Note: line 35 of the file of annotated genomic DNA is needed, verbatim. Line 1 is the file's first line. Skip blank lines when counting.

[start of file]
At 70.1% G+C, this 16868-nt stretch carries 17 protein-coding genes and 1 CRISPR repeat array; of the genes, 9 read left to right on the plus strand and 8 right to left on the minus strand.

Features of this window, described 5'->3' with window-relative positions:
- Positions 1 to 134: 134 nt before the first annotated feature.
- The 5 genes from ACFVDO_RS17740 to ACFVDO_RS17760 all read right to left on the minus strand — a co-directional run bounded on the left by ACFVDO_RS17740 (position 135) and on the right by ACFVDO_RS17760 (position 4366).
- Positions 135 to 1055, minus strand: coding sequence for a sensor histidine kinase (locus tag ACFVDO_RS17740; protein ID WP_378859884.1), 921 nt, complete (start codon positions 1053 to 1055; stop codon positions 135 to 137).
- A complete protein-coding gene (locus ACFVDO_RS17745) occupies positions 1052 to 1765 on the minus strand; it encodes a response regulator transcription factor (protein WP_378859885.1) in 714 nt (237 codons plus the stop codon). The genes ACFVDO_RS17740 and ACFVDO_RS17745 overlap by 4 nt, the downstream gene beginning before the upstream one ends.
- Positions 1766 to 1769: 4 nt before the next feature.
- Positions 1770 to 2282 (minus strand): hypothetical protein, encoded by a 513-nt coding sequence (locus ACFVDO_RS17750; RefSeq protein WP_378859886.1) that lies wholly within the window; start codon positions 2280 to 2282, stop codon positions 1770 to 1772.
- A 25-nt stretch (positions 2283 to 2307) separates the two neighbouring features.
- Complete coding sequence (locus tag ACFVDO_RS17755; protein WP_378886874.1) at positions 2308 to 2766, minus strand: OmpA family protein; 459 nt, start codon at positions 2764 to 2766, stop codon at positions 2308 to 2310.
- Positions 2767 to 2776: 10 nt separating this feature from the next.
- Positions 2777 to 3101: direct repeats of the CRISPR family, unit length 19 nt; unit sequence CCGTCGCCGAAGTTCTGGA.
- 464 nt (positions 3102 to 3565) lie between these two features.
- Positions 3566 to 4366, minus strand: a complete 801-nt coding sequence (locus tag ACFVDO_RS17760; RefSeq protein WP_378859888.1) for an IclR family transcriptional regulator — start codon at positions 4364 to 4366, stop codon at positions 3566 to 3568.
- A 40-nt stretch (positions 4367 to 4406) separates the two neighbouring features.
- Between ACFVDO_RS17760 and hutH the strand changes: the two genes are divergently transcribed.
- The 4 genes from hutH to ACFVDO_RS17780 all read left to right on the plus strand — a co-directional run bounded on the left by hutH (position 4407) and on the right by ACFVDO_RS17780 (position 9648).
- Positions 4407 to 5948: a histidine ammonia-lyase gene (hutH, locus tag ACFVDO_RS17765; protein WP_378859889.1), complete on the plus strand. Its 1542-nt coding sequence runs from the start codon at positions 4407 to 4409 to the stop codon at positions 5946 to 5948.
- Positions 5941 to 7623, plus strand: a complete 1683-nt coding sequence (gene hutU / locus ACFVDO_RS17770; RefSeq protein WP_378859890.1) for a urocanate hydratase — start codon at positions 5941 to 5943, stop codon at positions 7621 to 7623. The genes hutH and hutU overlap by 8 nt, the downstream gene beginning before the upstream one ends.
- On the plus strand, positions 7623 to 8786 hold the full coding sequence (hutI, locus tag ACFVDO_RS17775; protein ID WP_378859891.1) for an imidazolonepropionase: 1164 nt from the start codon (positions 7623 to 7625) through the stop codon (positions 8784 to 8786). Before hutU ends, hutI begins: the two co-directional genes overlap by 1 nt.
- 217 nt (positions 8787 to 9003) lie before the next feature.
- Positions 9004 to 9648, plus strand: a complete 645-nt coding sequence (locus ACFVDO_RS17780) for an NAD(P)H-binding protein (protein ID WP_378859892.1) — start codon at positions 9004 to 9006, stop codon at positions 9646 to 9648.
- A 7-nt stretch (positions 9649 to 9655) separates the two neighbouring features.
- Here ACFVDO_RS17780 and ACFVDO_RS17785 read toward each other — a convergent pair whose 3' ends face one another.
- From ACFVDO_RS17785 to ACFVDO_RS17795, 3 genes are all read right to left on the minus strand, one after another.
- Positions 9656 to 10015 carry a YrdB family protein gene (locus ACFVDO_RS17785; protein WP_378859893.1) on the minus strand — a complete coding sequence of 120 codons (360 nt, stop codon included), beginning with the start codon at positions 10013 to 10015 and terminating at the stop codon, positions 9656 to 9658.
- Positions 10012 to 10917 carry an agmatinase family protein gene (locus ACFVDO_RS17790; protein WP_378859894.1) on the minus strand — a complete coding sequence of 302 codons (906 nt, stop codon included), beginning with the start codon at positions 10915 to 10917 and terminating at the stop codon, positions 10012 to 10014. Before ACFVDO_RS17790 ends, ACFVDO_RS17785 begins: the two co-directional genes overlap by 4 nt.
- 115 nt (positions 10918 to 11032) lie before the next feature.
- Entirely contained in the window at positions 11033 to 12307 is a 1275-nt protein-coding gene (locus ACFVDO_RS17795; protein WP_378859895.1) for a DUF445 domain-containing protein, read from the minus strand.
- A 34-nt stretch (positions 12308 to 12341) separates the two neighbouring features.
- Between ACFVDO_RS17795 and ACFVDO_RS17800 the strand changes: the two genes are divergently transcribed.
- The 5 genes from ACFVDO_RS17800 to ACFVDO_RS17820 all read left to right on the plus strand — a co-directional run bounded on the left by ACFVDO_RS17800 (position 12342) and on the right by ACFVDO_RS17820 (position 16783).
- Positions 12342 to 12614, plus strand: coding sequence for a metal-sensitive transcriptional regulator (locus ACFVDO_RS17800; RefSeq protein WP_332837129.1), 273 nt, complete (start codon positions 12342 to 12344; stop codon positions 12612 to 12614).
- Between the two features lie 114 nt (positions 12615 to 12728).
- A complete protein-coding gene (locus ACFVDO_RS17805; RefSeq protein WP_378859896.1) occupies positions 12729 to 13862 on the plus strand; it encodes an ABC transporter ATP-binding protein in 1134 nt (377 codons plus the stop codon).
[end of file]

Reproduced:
- A complete protein-coding gene (locus ACFVDO_RS17805; RefSeq protein WP_378859896.1) occupies positions 12729 to 13862 on the plus strand; it encodes an ABC transporter ATP-binding protein in 1134 nt (377 codons plus the stop codon).